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Give Yourself Credit: The Essential Habit Behind Self-Esteem

Give yourself credit. Are you appreciating your small wins? Here’s why it’s important to find those daily “+1’s” to build confidence and self-esteem.

We often don’t give ourselves enough credit in life – and this can ultimately lead to low self-esteem and confidence.

Too much of self-reflection is often focused on the things we want to fix or improve about ourselves; and in that negative haze, it’s easy to forget all the things that we are doing perfectly fine.

To put it simply: it’s important we give ourselves credit even for the super small things.

When I first started tracking my habits a couple years ago, I added new ones that I wanted to improve on, but I also included old ones that I already had down-pat. These included super easy things such as “Drink Water,” “Go For a Walk” and “Practice Gratitude.”

Yes, those are commonsense habits, which is why it’s so important that we take the time to give ourselves credit for them when we do them. The obvious can become the most overlooked. 

What things in life are you over-looking and not giving yourself enough credit for? There are likely a lot of “small wins” floating around that you aren’t fully appreciating and cashing in on.

For me, anything can become a potential “+1″…completing a chore, going for a walk, meditating for 10 minutes, or meeting someone new.

If it’s a positive habit and it’s feeding into my overall well-being, then I give myself credit for it.

Give Yourself Credit – Be an Easy Grader

I’m very kind and generous when giving myself credit. Perhaps I’m an “easy grader.”

To start, I have a hyper focus on the “small wins” that occur on a daily basis – and even the “small losses” can be easily reframed into a “+1” for me.

I even give myself credit for doing things in my head, such as my tiny mental habits that I practice every morning: 1) Be grateful for one thing, 2) Reflect on one strength, 3) Reframe one negative thought.

That’s +3 for me – and I do it all while sipping my first cup of coffee in the morning!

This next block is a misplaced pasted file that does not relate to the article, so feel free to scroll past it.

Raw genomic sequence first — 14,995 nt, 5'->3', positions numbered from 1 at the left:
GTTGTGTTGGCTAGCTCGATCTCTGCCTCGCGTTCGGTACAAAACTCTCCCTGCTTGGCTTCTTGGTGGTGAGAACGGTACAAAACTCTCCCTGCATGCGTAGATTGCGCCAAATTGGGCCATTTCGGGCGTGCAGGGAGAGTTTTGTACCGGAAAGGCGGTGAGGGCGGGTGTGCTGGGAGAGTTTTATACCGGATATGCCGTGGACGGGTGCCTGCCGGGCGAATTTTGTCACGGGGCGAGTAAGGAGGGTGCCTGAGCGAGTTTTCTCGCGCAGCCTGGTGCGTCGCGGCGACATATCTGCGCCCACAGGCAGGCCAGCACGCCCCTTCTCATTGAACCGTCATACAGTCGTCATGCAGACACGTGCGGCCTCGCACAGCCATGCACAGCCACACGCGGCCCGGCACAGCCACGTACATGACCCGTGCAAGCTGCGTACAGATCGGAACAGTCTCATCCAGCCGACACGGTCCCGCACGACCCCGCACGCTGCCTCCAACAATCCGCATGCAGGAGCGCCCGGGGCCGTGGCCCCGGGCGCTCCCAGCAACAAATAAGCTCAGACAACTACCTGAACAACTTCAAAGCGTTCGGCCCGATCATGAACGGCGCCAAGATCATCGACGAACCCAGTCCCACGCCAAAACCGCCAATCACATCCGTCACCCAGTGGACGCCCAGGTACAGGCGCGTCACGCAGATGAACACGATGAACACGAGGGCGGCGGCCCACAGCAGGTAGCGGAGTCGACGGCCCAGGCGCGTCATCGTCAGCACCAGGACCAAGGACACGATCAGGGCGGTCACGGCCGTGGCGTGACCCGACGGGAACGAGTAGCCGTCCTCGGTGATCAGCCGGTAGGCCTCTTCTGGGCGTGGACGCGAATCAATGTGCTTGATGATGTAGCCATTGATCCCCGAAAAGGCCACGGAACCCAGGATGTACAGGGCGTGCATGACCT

Now I know what you’re thinking… “Really Steven?!! 3 points for THAT? Sounds a bit generous…perhaps you’re being too nice to yourself…you wouldn’t want to go soft…”

Yes, it may be true, I’m becoming too nice toward myself. It’s a unique problem to have.

Of course, you can certainly make an argument for giving yourself too much credit. A roommate can’t just put out the garbage one night and think to himself, “OK, I did it! I’m done with my household duties for the week! Go me!”

Giving yourself credit is a mental gift to yourself – it shouldn’t be confused with a sense of entitlement around others.

Overall, I recommend being an “easy grader” of yourself. 

For most people, being kind to themselves doesn’t come naturally. You have to start small if you want to reverse the pattern of being an a-hole to yourself.

One idea that’s always resonated with me is, “Talk to yourself the way you would talk to a friend.” 

Think about it: would you speak to your friends the way you speak to yourself in your head?

Maybe it’s time to be nicer.

Find Your Daily “+1’s”

Find your daily “+1’s.” 

Give yourself mental points whenever you do something right.

Your “+1’s” are out there, even if it’s just surviving and taking things one day at a time. Give yourself credit for that, you deserve it!

What’s a small thing you can give yourself credit for today?

Then give yourself credit for giving yourself credit (is this getting too easy?)

When you step back and appreciate your small wins – and give yourself a moment to pat yourself on the back – you get that instant hit of dopamine that often comes with a sense of “reward” or “accomplishment” – a type of happiness hack.

If you want to feel better about yourself, you have to start by treating yourself better.

Now give yourself credit for finishing this article!

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Picture of Dr. Sydney Ceruto

Dr. Sydney Ceruto

A Pioneer in Neuroscience-Based Coaching

As the founder of MindLAB Neuroscience, Dr. Sydney Ceruto has been a leading force in integrating neuroscience into coaching and counseling for over two decades. With three master's degrees in psychology and two PhDs in behavioral and cognitive neuroscience, she is widely considered a top expert in her field.

Harnessing the power of neuroscience-based coaching, Dr. Ceruto's innovative approach focuses on neuroscience, neuroplasticity, and neural pathway rewiring to foster lasting positive change in mental health.

Dr. Ceruto holds esteemed memberships in the Forbes Executive Council, Positive Performance Alliance, Wharton Executive Education Program, the International Society of Female Professionals, and executive writing positions for Alternatives Watch, Brainz Magazine, and TED: Ideas Worth Spreading.

Dr. Ceruto's accomplishments include:

  • The 2022 CREA Award.
  • A lead research position at NYU Steinhardt.
  • Volunteer work with Covenant House and the National Alliance for Mental Health (NAMI).

Her science-backed method of Neural Rewiring has successfully guided thousands of clients toward happier, more productive, and more resilient lives.